Saturday, April 18, 2015


People say that everything is connected, but they don’t think about it. Not really. If it’s all connected, a part of everything else – a whole, a wholeness – then everything that ever is, was, the could-be sand the will-bes and the never-weres: it’s all one single moment connected together. Like a spider’s web with more dimensions than we can think, or fewer than we like to think about. I don’t say that to people who tell me that, because there is a truth to it. A poet’s truth, even if it’s not a real one. It’s true in the way that anything is true, if looked at from the right angle. If we don’t look at it too hard.

That’s on my phone. Seriously. Fake diary entries, one a day. In case I become famous, or I’m never famous but die in some memorable way, marry someone famous: in case I ever become someone. ‘Diaries of Kate’, and they’d pick the best entries and make a book out of them. There’s nothing real in them. I don’t trust diaries. The moment lies to us. We’re always writing for an audience, even if it’s just ourselves. I don’t write poems. I never have. But I like to re-read my diary entires each week, try and figure out what I was thinking last week.

There’s a two day gap two weeks ago. I’m trying not to think about that. That’s all I’ve been doing all week, if I’m being honest. I’m half-thinking of doing that, of leaving gaps when important things happens, so readers could piece truth together out of lies. I’m trying to pretend anything Important like that might happen again, wishing it won’t. It’s why I hear them. Two kids, grade five, six, somewhere like that. Boys, whispering to each other in the park, shoving each other in a contest of dares.

“You.” “No, you.” “I said you first.” “You go under the bridge!” “Not gonna: I said you go!” in a frenzy of whispers, a fury of shoves. The larger boy is barely being moved by the shoves, not shoving too hard at his friend. Keeping a balance, forcing nothing.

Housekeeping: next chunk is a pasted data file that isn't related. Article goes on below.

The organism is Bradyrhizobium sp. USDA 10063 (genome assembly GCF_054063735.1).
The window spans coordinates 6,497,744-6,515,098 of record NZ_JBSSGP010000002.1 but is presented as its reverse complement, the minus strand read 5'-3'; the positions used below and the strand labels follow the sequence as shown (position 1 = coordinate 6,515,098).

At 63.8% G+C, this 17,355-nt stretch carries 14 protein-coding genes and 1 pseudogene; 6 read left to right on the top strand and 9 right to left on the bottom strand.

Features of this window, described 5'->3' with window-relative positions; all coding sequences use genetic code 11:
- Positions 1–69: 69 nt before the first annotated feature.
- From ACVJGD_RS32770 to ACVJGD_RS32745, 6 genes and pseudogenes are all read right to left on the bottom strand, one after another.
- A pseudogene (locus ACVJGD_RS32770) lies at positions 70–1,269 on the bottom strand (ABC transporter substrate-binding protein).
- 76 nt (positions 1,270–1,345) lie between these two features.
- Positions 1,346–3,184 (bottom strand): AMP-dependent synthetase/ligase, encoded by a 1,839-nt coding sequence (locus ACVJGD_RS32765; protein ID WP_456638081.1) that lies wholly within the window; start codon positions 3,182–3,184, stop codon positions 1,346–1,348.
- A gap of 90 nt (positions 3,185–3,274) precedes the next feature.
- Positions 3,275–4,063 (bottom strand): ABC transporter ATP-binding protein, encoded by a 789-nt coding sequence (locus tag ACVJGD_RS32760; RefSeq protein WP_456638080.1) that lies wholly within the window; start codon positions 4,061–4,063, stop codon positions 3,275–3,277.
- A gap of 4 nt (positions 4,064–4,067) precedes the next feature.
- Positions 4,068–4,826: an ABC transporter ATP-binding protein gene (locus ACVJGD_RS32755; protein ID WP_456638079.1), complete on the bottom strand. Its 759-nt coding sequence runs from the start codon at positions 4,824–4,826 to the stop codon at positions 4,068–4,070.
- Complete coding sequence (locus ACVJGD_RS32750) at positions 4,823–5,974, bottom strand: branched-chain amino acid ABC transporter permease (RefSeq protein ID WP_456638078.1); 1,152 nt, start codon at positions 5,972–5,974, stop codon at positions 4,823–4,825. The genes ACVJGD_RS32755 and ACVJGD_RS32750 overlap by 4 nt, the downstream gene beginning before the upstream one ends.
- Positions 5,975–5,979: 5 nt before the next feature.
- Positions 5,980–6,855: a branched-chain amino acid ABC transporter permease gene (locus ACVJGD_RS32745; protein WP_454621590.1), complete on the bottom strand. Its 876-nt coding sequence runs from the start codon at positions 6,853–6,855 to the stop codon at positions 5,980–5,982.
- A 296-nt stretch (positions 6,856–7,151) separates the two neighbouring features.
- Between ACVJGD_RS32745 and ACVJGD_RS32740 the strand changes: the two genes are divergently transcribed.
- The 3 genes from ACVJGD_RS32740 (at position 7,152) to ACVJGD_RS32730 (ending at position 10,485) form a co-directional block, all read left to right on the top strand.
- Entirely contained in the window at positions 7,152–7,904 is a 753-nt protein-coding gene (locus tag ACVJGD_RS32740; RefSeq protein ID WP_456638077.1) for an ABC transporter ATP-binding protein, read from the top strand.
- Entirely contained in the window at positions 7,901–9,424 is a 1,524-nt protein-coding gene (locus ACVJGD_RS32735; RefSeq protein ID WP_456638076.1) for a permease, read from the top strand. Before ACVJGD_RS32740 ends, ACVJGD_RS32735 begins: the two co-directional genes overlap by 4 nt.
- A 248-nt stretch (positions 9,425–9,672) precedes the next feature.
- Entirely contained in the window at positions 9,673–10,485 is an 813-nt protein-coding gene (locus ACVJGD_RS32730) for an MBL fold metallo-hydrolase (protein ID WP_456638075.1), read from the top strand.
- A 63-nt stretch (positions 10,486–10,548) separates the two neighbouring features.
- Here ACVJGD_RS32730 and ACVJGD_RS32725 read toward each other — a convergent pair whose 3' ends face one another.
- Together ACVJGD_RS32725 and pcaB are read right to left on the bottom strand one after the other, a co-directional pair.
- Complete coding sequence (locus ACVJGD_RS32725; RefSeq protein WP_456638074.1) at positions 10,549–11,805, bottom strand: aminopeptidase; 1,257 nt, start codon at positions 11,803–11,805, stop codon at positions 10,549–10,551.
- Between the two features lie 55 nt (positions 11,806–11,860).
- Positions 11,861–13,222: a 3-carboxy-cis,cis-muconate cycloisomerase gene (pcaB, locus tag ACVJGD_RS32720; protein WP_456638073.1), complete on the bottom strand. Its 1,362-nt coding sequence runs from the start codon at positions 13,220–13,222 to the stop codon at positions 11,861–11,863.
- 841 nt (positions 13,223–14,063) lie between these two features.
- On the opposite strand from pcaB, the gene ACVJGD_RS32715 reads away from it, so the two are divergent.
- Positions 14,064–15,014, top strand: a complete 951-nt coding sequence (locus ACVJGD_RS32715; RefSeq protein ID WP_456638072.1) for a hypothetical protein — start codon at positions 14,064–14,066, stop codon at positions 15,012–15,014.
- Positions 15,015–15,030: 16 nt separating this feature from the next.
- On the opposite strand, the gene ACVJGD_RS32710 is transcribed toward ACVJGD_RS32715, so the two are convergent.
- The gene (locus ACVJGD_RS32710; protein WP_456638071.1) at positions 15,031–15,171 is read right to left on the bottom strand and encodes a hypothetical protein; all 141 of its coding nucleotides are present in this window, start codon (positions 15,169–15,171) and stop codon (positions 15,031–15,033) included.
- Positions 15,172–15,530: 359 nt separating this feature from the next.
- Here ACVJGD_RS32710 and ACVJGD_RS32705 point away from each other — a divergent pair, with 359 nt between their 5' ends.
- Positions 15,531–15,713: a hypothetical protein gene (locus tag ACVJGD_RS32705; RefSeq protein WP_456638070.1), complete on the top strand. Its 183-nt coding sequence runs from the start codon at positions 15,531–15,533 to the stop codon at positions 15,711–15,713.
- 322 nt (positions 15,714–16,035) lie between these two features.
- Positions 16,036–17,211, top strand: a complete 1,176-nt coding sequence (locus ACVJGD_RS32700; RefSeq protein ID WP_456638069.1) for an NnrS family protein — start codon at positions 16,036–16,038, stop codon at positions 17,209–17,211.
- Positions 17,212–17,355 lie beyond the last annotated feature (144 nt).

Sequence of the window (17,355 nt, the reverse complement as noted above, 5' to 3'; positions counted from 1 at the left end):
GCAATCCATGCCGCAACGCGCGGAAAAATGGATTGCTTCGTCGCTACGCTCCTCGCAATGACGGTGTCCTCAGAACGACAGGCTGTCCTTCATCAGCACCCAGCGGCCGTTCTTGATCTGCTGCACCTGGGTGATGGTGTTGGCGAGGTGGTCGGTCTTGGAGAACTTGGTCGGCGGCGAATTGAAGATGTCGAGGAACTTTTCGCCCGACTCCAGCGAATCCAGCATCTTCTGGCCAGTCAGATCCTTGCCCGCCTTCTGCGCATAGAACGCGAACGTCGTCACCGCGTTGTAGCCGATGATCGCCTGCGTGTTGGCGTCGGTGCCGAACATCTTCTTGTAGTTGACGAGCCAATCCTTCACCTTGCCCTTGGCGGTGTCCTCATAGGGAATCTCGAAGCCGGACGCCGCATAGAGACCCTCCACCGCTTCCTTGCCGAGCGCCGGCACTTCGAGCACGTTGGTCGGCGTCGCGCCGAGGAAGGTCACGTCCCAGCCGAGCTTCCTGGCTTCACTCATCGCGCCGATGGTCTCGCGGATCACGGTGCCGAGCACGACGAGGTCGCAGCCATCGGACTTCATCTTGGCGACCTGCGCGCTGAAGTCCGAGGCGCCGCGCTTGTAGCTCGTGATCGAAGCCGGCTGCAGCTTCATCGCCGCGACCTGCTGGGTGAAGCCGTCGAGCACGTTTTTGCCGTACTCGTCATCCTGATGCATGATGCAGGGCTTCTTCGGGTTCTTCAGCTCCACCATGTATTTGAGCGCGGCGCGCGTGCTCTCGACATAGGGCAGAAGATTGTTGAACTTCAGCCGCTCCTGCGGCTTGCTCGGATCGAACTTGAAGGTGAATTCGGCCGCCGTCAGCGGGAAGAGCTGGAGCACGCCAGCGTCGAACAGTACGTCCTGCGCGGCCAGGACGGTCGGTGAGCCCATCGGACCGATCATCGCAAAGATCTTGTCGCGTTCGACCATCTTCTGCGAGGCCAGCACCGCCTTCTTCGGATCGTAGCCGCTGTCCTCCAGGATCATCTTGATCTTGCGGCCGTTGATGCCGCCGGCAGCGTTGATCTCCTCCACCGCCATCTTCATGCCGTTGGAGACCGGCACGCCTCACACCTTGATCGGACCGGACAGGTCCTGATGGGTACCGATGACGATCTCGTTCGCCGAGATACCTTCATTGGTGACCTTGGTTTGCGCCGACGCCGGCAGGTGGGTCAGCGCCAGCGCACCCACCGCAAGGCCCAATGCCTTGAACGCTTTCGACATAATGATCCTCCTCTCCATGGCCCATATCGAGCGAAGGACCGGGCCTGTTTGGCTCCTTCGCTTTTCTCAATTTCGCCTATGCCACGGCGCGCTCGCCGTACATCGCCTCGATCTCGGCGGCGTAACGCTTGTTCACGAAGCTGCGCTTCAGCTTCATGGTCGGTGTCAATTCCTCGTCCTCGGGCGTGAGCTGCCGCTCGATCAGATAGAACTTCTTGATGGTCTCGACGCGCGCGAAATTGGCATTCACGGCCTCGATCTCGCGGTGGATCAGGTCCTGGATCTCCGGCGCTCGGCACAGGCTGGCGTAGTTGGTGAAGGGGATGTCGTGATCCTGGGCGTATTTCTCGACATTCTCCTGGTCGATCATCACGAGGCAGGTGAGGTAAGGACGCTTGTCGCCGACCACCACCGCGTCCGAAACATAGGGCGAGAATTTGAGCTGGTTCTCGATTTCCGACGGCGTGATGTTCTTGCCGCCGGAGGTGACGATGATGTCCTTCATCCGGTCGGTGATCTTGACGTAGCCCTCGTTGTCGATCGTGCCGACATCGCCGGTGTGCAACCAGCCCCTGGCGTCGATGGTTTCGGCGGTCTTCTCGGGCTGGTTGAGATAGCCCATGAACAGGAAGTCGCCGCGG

A fury of shoves. That’s almost a poem. I think we’re all almost poets, and I almost pull up notes and begin new entries. Almost. But they both look off, their movements skittish, unsure. Scared. I put my phone away and walk over. I know scared. I’ve been scared. Scared is when you need someone else.

“Hey.” They both turn and stare. I’m only fifteen, and not tall for my age, but I’m taller than they are. “What’s wrong with the bridge?” I ask.

They fall silent. The one boy scuffs the muddy gravel path with a boot, looks up. “They say there’s a troll living under it.”

“And he eats people,” the larger boy adds in a stage whisper.

Two weeks ago, I would have said it was a homeless person. A week ago, I would have been too scared to think straight. I want to walk away, to point out I’ve been under that bridge many times and it has no trolls at all. To figure they’re just telling jokes, to hear only the surface of things. But if the magician hadn’t paid attention, I’d be worse than dead. He said magic wasn’t about rights, but about duties, obligations, responsibilities. And I said I didn’t want that, and I didn’t. But when the world upends itself, you don’t forget.

You don’t forget, and you can’t ignore. And if you don’t want to spend your life hiding from every shadow-shape, you have to act. Sometimes. Somehow. “Shit,” I say softly. “Right. Stay here.”

They both blink. The scuffy one looks at the larger one. They look back at me and say nothing. I don’t know what to make of that. I don’t know anything anymore.

I walk down the narrow asphalt path, telling myself the park is quiet solely because parents have been scared into not bringing their kids to parks these days. Not everything is weird. Not everything has to have undertones of weird. I repeat that to myself as if mantras have real power. Dad used to do consult for management at companies, before. I think the drinking helped him cope, until it didn’t. I’d tell my friends Dad collected empty glass bottles, because it sounded better than drunkard ever did. They don’t come over often anymore.